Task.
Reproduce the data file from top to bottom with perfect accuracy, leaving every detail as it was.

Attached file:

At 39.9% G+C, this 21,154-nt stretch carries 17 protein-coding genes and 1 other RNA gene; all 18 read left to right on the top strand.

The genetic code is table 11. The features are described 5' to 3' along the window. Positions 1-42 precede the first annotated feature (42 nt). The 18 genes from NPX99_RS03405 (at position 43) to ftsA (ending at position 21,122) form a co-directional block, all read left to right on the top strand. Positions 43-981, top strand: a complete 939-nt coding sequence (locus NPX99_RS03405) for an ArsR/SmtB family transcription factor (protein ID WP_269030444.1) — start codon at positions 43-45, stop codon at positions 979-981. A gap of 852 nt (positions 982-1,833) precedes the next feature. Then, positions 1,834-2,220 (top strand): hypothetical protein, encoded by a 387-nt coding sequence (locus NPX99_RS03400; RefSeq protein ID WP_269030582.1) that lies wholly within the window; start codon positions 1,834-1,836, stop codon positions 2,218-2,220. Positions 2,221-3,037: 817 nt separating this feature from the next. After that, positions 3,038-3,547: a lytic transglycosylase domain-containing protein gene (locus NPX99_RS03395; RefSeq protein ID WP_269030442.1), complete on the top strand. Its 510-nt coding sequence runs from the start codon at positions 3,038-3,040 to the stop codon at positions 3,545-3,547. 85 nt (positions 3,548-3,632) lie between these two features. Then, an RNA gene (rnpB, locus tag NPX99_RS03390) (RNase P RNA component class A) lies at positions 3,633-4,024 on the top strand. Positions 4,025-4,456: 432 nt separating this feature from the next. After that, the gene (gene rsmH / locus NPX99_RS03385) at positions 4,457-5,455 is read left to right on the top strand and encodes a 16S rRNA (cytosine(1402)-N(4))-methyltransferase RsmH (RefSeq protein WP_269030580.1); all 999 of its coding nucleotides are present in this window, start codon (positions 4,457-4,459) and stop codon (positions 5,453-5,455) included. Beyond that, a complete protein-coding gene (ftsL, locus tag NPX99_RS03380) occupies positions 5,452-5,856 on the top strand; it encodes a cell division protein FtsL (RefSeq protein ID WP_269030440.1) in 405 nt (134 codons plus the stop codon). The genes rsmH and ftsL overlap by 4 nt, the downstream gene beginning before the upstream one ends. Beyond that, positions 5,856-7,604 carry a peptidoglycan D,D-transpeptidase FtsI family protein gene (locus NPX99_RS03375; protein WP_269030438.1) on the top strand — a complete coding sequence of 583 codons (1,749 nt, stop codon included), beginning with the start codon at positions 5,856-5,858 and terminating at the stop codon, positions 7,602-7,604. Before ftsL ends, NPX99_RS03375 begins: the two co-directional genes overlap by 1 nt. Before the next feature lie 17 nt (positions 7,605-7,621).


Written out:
At 39.9% G+C, this 21,154-nt stretch carries 17 protein-coding genes and 1 other RNA gene; all 18 read left to right on the top strand.

The genetic code is table 11. The features are described 5' to 3' along the window. Positions 1-42 precede the first annotated feature (42 nt). The 18 genes from NPX99_RS03405 (at position 43) to ftsA (ending at position 21,122) form a co-directional block, all read left to right on the top strand. Positions 43-981, top strand: a complete 939-nt coding sequence (locus NPX99_RS03405) for an ArsR/SmtB family transcription factor (protein ID WP_269030444.1) — start codon at positions 43-45, stop codon at positions 979-981. A gap of 852 nt (positions 982-1,833) precedes the next feature. Then, positions 1,834-2,220 (top strand): hypothetical protein, encoded by a 387-nt coding sequence (locus NPX99_RS03400; RefSeq protein ID WP_269030582.1) that lies wholly within the window; start codon positions 1,834-1,836, stop codon positions 2,218-2,220. Positions 2,221-3,037: 817 nt separating this feature from the next. After that, positions 3,038-3,547: a lytic transglycosylase domain-containing protein gene (locus NPX99_RS03395; RefSeq protein ID WP_269030442.1), complete on the top strand. Its 510-nt coding sequence runs from the start codon at positions 3,038-3,040 to the stop codon at positions 3,545-3,547. 85 nt (positions 3,548-3,632) lie between these two features. Then, an RNA gene (rnpB, locus tag NPX99_RS03390) (RNase P RNA component class A) lies at positions 3,633-4,024 on the top strand. Positions 4,025-4,456: 432 nt separating this feature from the next. After that, the gene (gene rsmH / locus NPX99_RS03385) at positions 4,457-5,455 is read left to right on the top strand and encodes a 16S rRNA (cytosine(1402)-N(4))-methyltransferase RsmH (RefSeq protein WP_269030580.1); all 999 of its coding nucleotides are present in this window, start codon (positions 4,457-4,459) and stop codon (positions 5,453-5,455) included. Beyond that, a complete protein-coding gene (ftsL, locus tag NPX99_RS03380) occupies positions 5,452-5,856 on the top strand; it encodes a cell division protein FtsL (RefSeq protein ID WP_269030440.1) in 405 nt (134 codons plus the stop codon). The genes rsmH and ftsL overlap by 4 nt, the downstream gene beginning before the upstream one ends. Beyond that, positions 5,856-7,604 carry a peptidoglycan D,D-transpeptidase FtsI family protein gene (locus NPX99_RS03375; protein WP_269030438.1) on the top strand — a complete coding sequence of 583 codons (1,749 nt, stop codon included), beginning with the start codon at positions 5,856-5,858 and terminating at the stop codon, positions 7,602-7,604. Before ftsL ends, NPX99_RS03375 begins: the two co-directional genes overlap by 1 nt. Before the next feature lie 17 nt (positions 7,605-7,621).